In his latest Washington Post column, George Will highlights an important economic liberty case from Washington state, where two brothers are seeking the right to compete with a government-granted ferry monopoly on a popular lake in the Cascade Mountains:
Washington state's creation of the ferry monopoly is what governments have increasingly done since courts misconstrued the Constitution in a way that licenses governments to dispense particular economic favors by restricting general economic liberty. It is now routine for government to have transactions with rent-seekers — private interests who want public power used to confer advantages on them, or disadvantages on competitors.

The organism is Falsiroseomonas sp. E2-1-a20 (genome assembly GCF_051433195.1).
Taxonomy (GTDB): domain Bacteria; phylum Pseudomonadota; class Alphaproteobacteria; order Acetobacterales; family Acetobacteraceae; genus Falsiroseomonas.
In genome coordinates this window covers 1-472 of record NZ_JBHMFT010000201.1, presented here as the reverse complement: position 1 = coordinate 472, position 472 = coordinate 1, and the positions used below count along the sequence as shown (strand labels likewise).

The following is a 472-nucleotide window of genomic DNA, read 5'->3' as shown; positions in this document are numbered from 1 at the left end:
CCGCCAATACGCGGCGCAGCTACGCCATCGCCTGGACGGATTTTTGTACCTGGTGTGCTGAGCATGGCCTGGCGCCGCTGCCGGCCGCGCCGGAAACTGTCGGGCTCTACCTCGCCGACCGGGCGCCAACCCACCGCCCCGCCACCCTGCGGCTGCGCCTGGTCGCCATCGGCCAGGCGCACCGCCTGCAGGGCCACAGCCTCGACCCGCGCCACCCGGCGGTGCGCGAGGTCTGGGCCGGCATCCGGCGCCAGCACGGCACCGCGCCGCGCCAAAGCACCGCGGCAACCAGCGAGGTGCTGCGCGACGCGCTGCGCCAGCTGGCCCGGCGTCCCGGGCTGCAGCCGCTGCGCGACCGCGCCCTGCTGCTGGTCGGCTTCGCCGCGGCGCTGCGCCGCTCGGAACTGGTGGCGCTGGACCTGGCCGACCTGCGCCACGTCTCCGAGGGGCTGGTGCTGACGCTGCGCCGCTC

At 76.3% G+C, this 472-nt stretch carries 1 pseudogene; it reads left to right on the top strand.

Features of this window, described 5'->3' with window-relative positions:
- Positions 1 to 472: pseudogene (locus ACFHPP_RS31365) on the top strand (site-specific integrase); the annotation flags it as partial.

This case from a remote region of Washington state explains much about a Washington 2,200 miles away. Start with a misbegotten constitutional principle that denigrates economic liberty as less than fundamental, and thus licenses government to ration such liberty.